How to learn Tai Chi? Questions and Answers for Beginners
What to wear? – Tai Chi Clothing
Your Tai Chi clothing should be comfortable and your shoes should be supportive, but light.
Tai Chi Shoes
Too much structure on the sole of the shoes may impede the turning in of the feet in the movements of the Tai Chi form. Therefore, many people choose sneakers or trainers, while others prefer more traditional canvas shoes. Depending on the underground in the training room (wood, linoleum, concrete or even carpet) and the room temperature you could even make your first Tai Chi steps in warm socks, especially when you are training inside and your focus lies on callisthenics rather than martial arts training. For outdoor classes – e.g. on grass in the famous early morning dew – you might want to make sure that your shoes are waterproof. Light outdoor shoes might be an option here.
Tai Chi Clothes
Your Tai Chi clothes should allow all kinds of arm and leg movements. Wide – not too wide – and stretchy is to be preferred over tight and stiff. Your clothes should keep your body warm, so that muscles and sinews are not unnecessarily strained during the training. Sports clothes as well as clothes for relaxation might do the job. Generally, trousers are worn long, complemented by a t-shirt, a long-sleeved shirt or a hoodie jacket, depending on the temperature. It is best to let you guide by your own temperature perception. As generally you will not sweat too much during the training – though this depends on the specific class or school you will be going to – your normal outfit for light sports may be the right choice.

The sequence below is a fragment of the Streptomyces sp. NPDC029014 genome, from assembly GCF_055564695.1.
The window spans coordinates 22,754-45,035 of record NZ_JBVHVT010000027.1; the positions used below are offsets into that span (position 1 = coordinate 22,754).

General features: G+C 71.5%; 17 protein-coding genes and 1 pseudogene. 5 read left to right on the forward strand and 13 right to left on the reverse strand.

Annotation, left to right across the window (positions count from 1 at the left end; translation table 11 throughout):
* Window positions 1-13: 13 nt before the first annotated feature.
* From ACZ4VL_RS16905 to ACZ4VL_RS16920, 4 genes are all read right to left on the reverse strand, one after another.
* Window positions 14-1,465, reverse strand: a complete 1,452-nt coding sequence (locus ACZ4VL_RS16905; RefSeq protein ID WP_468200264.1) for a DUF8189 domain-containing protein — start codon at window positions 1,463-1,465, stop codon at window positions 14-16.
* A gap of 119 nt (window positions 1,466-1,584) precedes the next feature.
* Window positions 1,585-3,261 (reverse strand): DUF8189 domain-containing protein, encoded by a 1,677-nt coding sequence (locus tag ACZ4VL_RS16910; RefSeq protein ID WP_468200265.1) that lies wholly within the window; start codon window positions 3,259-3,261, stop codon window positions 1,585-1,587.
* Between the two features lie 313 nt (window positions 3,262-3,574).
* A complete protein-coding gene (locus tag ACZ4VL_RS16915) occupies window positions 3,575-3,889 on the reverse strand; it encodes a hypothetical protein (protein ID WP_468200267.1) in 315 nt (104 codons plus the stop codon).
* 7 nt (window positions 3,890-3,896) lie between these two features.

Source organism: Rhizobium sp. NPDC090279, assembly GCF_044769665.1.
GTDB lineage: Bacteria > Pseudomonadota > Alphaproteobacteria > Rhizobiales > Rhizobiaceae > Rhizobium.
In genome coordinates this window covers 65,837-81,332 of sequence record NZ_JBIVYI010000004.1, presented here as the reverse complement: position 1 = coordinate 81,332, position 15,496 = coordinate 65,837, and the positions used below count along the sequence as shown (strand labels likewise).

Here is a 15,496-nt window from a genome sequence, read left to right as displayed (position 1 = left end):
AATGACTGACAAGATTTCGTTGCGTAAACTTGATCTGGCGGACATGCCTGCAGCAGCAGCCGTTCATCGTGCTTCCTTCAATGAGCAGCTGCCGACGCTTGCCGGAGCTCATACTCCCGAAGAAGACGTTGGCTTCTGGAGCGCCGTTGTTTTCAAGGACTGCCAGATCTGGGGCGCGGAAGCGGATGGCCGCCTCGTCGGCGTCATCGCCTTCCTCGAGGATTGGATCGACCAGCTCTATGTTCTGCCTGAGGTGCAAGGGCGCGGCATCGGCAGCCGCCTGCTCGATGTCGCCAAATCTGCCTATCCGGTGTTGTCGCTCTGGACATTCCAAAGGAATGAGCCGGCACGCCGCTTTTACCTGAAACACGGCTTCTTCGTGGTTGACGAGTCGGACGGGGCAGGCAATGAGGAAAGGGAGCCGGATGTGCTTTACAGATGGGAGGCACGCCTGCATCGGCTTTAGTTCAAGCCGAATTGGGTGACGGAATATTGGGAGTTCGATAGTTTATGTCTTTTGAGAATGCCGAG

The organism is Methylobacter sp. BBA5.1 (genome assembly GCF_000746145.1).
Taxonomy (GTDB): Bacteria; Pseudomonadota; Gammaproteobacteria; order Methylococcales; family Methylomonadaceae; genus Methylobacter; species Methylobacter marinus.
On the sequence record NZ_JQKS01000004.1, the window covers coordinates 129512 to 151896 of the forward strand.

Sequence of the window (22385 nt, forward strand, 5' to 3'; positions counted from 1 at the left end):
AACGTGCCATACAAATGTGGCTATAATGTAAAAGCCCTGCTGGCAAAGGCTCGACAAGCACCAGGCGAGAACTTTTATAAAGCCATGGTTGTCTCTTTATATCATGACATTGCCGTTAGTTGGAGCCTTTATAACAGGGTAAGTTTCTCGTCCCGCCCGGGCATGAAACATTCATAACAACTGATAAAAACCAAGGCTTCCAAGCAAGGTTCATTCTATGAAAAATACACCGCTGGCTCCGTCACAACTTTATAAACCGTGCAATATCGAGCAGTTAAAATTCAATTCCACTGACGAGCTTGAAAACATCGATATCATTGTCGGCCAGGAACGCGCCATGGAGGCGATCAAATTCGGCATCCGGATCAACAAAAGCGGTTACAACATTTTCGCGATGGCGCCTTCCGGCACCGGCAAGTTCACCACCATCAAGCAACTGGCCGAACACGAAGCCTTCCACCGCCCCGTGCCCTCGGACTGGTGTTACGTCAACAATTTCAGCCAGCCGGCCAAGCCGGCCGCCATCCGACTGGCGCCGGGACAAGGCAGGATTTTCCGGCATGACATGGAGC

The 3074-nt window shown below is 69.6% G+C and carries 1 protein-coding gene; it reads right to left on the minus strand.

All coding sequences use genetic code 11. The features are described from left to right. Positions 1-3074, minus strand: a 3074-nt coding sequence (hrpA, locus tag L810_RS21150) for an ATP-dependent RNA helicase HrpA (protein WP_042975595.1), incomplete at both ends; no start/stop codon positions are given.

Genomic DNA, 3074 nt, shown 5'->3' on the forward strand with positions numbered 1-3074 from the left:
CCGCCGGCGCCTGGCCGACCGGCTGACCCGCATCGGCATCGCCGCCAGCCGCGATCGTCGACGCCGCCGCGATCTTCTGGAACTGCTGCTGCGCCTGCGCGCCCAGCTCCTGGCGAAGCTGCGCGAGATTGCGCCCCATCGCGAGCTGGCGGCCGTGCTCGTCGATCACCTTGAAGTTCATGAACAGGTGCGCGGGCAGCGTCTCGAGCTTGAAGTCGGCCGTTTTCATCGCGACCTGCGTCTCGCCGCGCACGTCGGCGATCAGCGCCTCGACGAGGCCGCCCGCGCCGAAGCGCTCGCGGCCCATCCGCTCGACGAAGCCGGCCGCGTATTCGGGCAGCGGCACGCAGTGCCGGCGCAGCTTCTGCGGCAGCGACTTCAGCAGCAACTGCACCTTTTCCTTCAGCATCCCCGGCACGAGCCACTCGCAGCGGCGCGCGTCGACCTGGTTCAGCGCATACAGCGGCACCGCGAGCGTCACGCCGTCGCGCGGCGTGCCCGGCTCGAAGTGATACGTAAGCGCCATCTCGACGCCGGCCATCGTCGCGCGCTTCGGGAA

Some schools have a special way of clothing. Sometimes, it is just the use of a specific colour that evolved over time. School styles vary from casual outfits – school t-shirts and the like – to more conservative clothing, which is sometimes described as traditional. Traditional clothing may include long shirts reaching down almost to the knees with traditional buttons or wrap pants. Chinese silk suits, which look stunning, but may remind the Western onlooker a bit of pyjamas, are usually only worn for tournaments or formal demonstrations, but seldom in everyday training.
If you are unsure what to wear, you may want to find a compromise between “fitting in” and wearing what feels best for you, as you do not want uncomfortable or inconvenient clothes to impair your practice.